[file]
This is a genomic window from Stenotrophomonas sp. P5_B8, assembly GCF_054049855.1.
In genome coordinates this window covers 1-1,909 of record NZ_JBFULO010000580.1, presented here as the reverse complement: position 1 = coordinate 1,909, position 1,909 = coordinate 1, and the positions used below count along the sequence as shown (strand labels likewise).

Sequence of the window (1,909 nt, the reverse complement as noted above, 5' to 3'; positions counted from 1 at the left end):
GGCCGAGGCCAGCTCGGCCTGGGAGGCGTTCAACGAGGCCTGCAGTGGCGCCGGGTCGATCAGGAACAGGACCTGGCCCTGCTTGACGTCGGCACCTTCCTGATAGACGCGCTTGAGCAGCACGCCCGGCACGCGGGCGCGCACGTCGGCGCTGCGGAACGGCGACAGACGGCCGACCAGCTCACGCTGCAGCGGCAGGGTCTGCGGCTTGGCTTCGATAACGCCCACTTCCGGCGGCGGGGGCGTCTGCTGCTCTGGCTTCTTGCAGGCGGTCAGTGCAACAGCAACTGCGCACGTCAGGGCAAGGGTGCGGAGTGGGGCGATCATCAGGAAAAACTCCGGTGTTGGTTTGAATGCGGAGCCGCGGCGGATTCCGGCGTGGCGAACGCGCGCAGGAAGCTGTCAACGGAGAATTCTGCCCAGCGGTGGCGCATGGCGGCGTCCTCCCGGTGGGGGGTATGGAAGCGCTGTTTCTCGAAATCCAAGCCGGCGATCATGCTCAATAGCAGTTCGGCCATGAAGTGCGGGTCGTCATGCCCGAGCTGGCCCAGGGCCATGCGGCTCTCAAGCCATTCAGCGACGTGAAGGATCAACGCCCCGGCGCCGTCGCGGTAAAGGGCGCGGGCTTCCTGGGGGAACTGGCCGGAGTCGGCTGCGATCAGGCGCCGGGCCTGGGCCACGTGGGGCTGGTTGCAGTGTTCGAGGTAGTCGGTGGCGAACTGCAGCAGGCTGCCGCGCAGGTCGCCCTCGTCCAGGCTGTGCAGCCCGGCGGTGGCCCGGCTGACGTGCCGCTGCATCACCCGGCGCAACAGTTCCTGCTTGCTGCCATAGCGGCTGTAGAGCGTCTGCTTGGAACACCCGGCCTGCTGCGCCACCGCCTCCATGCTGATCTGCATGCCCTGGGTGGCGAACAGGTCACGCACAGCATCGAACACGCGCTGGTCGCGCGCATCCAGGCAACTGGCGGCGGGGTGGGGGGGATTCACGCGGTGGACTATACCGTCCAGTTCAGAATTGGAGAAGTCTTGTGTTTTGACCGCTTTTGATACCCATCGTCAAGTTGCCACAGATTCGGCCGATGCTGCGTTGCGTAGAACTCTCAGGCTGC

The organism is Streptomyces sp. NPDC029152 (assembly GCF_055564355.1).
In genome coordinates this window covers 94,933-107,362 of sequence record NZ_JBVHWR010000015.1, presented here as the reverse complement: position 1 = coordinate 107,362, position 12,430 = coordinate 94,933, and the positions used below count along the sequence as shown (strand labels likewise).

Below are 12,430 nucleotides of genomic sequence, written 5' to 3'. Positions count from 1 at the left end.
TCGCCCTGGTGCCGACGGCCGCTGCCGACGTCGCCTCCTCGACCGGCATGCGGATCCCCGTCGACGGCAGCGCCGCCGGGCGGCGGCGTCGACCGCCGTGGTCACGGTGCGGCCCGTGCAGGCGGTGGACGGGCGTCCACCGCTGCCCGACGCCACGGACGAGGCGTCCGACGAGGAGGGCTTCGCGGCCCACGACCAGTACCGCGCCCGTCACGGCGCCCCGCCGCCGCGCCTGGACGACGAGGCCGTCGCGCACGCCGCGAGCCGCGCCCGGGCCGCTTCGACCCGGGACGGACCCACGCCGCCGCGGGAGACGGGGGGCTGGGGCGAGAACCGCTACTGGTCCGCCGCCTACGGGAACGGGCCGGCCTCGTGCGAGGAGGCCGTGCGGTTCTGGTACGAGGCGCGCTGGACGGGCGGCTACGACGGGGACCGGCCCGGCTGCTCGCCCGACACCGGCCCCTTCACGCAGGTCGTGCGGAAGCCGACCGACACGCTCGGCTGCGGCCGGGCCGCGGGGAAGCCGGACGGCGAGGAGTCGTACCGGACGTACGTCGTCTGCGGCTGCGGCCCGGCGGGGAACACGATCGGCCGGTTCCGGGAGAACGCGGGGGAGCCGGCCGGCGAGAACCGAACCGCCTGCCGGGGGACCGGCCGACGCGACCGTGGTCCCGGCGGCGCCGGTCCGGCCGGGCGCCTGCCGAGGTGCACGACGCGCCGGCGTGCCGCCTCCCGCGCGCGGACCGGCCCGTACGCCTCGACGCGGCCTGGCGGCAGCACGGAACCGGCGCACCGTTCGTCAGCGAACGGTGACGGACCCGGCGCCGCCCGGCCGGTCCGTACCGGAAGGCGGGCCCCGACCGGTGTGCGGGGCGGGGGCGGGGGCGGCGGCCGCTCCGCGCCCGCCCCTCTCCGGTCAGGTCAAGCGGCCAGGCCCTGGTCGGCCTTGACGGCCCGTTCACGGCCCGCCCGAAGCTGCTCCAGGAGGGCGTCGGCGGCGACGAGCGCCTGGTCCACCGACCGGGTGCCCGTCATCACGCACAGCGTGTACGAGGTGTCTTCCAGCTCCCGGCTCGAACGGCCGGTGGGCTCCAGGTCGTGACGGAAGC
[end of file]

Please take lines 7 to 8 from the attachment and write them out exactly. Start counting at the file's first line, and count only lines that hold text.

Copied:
Below are 12,430 nucleotides of genomic sequence, written 5' to 3'. Positions count from 1 at the left end.
TCGCCCTGGTGCCGACGGCCGCTGCCGACGTCGCCTCCTCGACCGGCATGCGGATCCCCGTCGACGGCAGCGCCGCCGGGCGGCGGCGTCGACCGCCGTGGTCACGGTGCGGCCCGTGCAGGCGGTGGACGGGCGTCCACCGCTGCCCGACGCCACGGACGAGGCGTCCGACGAGGAGGGCTTCGCGGCCCACGACCAGTACCGCGCCCGTCACGGCGCCCCGCCGCCGCGCCTGGACGACGAGGCCGTCGCGCACGCCGCGAGCCGCGCCCGGGCCGCTTCGACCCGGGACGGACCCACGCCGCCGCGGGAGACGGGGGGCTGGGGCGAGAACCGCTACTGGTCCGCCGCCTACGGGAACGGGCCGGCCTCGTGCGAGGAGGCCGTGCGGTTCTGGTACGAGGCGCGCTGGACGGGCGGCTACGACGGGGACCGGCCCGGCTGCTCGCCCGACACCGGCCCCTTCACGCAGGTCGTGCGGAAGCCGACCGACACGCTCGGCTGCGGCCGGGCCGCGGGGAAGCCGGACGGCGAGGAGTCGTACCGGACGTACGTCGTCTGCGGCTGCGGCCCGGCGGGGAACACGATCGGCCGGTTCCGGGAGAACGCGGGGGAGCCGGCCGGCGAGAACCGAACCGCCTGCCGGGGGACCGGCCGACGCGACCGTGGTCCCGGCGGCGCCGGTCCGGCCGGGCGCCTGCCGAGGTGCACGACGCGCCGGCGTGCCGCCTCCCGCGCGCGGACCGGCCCGTACGCCTCGACGCGGCCTGGCGGCAGCACGGAACCGGCGCACCGTTCGTCAGCGAACGGTGACGGACCCGGCGCCGCCCGGCCGGTCCGTACCGGAAGGCGGGCCCCGACCGGTGTGCGGGGCGGGGGCGGGGGCGGCGGCCGCTCCGCGCCCGCCCCTCTCCGGTCAGGTCAAGCGGCCAGGCCCTGGTCGGCCTTGACGGCCCGTTCACGGCCCGCCCGAAGCTGCTCCAGGAGGGCGTCGGCGGCGACGAGCGCCTGGTCCACCGACCGGGTGCCCGTCATCACGCACAGCGTGTACGAGGTGTCTTCCAGCTCCCGGCTCGAACGGCCGGTGGGCTCCAGGTCGTGACGGAAGC